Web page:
2018/2019 Market Report
Realogics Sotheby’s International Realty has released a comprehensive report outlining 2018 market trends in eight counties and 31 communities in Western Washington with 2019 price predictions and a look ahead at the fundamentals that will drive the Puget Sound real estate market through the rest of this year. Below I have outlined insights for King County and Madison Park, in addition to a selection of top trends for 2019.
The number of residential selling transactions gradually started to decline in the third quarter of 2017, and accelerated in the third and fourth quarters of 2018. The year ended with 11.2 percent fewer home sales than in 2017.
For a second consecutive year, both in number and proportion of overall sales, fewer King County condominium units were sold in 2018 (6,885 units, compared with 7,898 in 2017).
After steadily shorter market times since 2015, median cumulative days on market in the fourth quarter of 2018 shot to 26 days—a 16-day year-over-year increase—breaking through the 24-day market time last seen in the fourth quarter of 2014.
Of King County cities with more than 500 residential sales in 2018, those with the highest average selling prices were, in order of average price:
The 2018 median residential price was $680,000 and the compound annual growth rate from 2014 through 2018 was 11.5 percent.
This area comprises a diverse patchwork of both affluent and middle-income neighborhoods northeast of downtown. Some, including Madison Park, Denny Blaine, and Leschi, offer frontage on Lake Washington; but Capitol Hill and Madison Valley are also included.
Quarterly numbers of residential homes sold in Central Seattle were lower year-over-year in all but the second quarter of 2018. There were nearly 23 percent fewer sold in the fourth quarter and 11.6 percent fewer over the entire year.
In both the first and second halves of 2018, fewer condominiums were sold in Central Seattle than in the equivalent periods since the first half of 2014. Condominiums comprised 41.1 percent of 2018 home sales in Central Seattle and 69.2 percent of home sales in Capitol Hill.
Central Seattle was one of several areas that saw an end to 15 consecutive quarters of median residential market times shorter than two weeks. Cumulative days on market in the area nearly tripled from the third to the fourth quarter of 2018, from nine days to 26.
There were 31 residential homes sold in Madison Park for an average of $1.83 million, 24 in Washington Park for an average of $2.17 million, and seven in Broadmoor for an average of $3.52 million.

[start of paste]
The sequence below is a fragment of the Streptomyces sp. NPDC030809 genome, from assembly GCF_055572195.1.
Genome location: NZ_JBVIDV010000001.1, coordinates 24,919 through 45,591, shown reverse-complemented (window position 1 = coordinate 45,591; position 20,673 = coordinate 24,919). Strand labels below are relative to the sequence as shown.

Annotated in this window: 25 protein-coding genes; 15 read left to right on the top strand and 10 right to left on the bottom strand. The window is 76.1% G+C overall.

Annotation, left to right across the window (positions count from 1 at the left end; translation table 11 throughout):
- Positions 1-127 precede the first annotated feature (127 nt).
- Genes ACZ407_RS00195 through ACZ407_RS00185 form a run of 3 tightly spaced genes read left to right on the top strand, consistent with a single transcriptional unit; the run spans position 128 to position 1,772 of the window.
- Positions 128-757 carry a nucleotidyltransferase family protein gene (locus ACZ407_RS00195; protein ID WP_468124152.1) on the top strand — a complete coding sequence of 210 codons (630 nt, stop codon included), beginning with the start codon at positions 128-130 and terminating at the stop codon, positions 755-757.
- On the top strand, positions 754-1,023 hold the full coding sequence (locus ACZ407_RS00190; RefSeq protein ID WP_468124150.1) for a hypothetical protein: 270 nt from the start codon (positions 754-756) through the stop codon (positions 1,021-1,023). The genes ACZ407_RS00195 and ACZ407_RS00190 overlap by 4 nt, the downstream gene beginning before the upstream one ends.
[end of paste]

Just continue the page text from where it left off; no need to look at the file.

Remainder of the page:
The median residential price in Central Seattle progressed at a compound annual growth rate of 8.9 percent from 2014 through 2018. This is one of the areas in which Realogics Sotheby’s International Realty is forecasting a still higher median price in 2019: to $990,000 from $950,000 in 2018.
2019 Look Ahead
We project that 25 out of 36 of our profiled communities will see residential prices turn lower in 2019. However, those anticipated results are shaped by several key global drivers, as well as regional conditions that for now remain unsettled.
Federal Reserve Monetary Policy
Mortgage interest is a critical factor in home prices and purchasing, and Fed acquiescence to the President’s demands bodes favorably for prices in the year ahead—as long as mortgages continue to be serviced, and bank balance sheets can be sustained. However, contrarian observers warn that the Fed may have met with a liquidity trap, as the benefits of quantitative easing are exhausted with no further room for the bank to maneuver. Such a scenario would likely take months or even years to play out, so the effects may not be felt until later in 2019 or 2020.
Rising Construction Costs
The same conditions, if this is what’s in store, are likely to influence construction costs, as smaller, debt-reliant or low-margin material suppliers are at risk of being shut down by a withdrawal of liquidity, or in the case of overseas suppliers, by high tariffs. In either case, fewer suppliers would result in higher costs of building materials. Higher interest rates also threaten projects directly through higher financing costs.
As a record number of apartments get delivered and start leasing up, there is now a supply glut of rental units in the city. Landlords are offering six to eight weeks of concessions on 12-month leases, making renting more attractive. Stories have also emerged of landlords offering extraordinary concessions, such as gift cards and free parking. RSIR had previously seen the thousands of tenants incubating in these towers as being prime targets for condo pre-sales; but if these trends persist, they may stay put if the apartments look more attractive and interest rates rise. Of course, the opportunity cost of renting is missing a chance to buy a home before prices rise further.
A Balancing Market
In King County generally, home selling prices were still higher than in 2017; and although active inventory exceeded 2012 levels from September through November, December saw some moderation. Downtown Seattle saw 468 resale closings in 2018, with a median home price of $675,000 and 39 days on market. that compares to slightly higher resales in 2017 (513), with a median home price of $625,000 and 21 days on market. downtown Seattle is a thin market and more difficult to discern, yet it seems more sellers are feeling optimistic unloading investment properties due to rental competition, and others are buying into new towers. As new product (units) are opened for occupancy, the last generation products will hit resales.
Read the digital report below or contact me for a complimentary print copy.